Gavin made the introductions, starting with the older of the two men.  “Niall Campbell and Conall MacAllister, I’d like to introduce ye to Seth Elliott and his wife, Lady Phoebe Hughes Elliott.”

The men shook Seth’s hand, and then turned their attention to Phoebe.  Niall took her hand with his good one and bowed over it, but Conall was far more forward, kissing her hand with a lingering touch. 

Phoebe blushed, and though she felt Seth shift at her side, she hoped he’d not make a fuss.  It could ruin their chances to secure help for the Cause.  With the revolution looking as if it might erupt at any moment, they desperately needed to secure weapons and men if the Cause was to be successful.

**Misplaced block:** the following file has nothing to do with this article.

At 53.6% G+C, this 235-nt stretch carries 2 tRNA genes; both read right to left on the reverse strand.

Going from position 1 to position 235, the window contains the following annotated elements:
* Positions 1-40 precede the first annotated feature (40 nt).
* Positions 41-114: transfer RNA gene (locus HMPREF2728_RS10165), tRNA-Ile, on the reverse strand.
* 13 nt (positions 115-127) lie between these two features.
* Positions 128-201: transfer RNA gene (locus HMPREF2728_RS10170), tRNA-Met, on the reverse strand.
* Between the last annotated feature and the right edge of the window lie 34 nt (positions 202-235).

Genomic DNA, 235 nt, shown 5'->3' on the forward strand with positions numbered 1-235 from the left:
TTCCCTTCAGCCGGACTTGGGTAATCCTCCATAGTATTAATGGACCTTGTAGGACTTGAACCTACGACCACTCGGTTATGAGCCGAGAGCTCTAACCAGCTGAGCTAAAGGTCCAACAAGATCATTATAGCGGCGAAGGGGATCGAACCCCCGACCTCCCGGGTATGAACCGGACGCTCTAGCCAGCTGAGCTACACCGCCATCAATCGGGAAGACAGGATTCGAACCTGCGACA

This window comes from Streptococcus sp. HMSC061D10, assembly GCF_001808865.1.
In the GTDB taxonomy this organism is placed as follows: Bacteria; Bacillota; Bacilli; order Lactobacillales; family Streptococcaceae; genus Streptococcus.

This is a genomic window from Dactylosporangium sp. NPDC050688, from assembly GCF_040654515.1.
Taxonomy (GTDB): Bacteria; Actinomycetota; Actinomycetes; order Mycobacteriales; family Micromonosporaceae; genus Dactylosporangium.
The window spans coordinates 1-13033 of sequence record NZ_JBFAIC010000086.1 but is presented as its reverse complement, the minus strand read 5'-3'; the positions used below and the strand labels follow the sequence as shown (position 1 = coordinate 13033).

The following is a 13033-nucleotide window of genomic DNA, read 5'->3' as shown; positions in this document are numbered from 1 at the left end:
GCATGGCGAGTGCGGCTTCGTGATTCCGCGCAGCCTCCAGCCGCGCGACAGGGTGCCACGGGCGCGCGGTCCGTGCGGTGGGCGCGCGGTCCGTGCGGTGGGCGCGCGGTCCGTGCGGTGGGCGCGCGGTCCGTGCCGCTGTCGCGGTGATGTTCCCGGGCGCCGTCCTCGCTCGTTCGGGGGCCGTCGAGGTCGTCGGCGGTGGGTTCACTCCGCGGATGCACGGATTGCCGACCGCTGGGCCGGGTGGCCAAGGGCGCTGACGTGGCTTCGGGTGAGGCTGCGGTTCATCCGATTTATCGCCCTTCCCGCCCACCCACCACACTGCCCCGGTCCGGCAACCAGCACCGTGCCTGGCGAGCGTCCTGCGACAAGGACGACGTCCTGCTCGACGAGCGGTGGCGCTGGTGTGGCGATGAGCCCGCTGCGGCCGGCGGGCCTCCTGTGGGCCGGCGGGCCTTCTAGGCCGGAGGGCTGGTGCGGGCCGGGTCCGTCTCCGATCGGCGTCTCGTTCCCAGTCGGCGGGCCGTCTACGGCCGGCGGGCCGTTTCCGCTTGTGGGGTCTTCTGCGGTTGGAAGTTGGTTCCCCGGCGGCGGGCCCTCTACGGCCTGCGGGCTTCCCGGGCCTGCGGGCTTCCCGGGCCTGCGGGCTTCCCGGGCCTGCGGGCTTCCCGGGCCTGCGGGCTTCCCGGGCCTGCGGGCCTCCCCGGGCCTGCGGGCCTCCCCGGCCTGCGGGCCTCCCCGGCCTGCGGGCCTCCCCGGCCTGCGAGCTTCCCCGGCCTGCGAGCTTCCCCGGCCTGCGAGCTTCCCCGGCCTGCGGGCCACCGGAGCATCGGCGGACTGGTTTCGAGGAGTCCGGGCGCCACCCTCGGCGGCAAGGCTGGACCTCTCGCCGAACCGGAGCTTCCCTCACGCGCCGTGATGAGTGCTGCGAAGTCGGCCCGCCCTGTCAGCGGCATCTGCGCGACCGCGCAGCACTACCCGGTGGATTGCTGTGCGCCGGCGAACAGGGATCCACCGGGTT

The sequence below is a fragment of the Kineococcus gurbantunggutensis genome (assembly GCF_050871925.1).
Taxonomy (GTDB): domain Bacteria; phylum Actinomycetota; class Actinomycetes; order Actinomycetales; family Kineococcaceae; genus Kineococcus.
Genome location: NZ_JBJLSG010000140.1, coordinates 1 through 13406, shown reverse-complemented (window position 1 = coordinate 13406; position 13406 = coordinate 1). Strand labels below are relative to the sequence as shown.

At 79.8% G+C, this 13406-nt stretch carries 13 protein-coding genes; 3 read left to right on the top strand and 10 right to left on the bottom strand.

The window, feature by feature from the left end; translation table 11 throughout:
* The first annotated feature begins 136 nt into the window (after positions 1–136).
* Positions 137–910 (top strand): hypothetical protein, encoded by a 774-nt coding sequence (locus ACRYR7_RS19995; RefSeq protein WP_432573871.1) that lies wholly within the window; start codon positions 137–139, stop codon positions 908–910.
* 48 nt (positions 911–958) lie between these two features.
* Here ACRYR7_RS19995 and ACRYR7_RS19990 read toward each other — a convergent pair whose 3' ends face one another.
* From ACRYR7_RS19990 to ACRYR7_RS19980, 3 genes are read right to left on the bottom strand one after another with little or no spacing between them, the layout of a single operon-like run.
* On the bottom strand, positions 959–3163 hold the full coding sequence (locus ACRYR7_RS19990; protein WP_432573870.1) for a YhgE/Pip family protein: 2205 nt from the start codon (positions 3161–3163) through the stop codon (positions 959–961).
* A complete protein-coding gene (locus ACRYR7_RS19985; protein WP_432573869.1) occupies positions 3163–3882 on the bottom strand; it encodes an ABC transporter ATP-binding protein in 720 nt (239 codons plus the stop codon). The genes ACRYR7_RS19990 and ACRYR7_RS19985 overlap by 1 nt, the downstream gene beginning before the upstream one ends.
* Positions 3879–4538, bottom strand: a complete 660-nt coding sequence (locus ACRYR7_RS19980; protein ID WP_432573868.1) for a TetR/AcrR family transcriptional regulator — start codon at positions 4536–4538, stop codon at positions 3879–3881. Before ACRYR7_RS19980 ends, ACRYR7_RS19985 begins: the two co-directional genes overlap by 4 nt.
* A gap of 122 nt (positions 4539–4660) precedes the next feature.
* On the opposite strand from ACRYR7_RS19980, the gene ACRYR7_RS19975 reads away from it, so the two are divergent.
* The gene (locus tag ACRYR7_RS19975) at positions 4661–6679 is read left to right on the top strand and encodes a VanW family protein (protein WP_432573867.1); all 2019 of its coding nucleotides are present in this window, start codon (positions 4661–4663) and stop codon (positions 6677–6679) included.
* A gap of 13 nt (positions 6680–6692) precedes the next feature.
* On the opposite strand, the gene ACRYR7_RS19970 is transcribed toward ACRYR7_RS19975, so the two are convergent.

Pulling out a chair for Phoebe, Seth took the seat next to her, Gavin once again sitting on her other side.  They ordered a round of ale for all, still too early for a meal.

Conall smiled at Phoebe.  “It’s a pleasure to finally meet ye, m’ lady, though I’ll admit, I hadna 
expected the creator of such a revolutionary herbal to also be one of such beauty.”  His eyes ran over her figure before flicking over to Seth for a moment.  “Yer husband is a verra lucky man.”

Phoebe’s back stiffened, not quite sure how to react, but before she could speak, Gavin came to her rescue.  “Conall, it’d be greatly appreciated if ye’d stop being a shite and concentrate on the matter at hand, aye?”

Conall let out a hearty laugh, giving Phoebe and Seth a bow of his head.  “My apologies.  I meant no offense.”

Niall glared at Conall, before continuing.  “Ye’ll have to forgive my companion.  It seems he lost his manners when he crawled out of the gutter this morning.”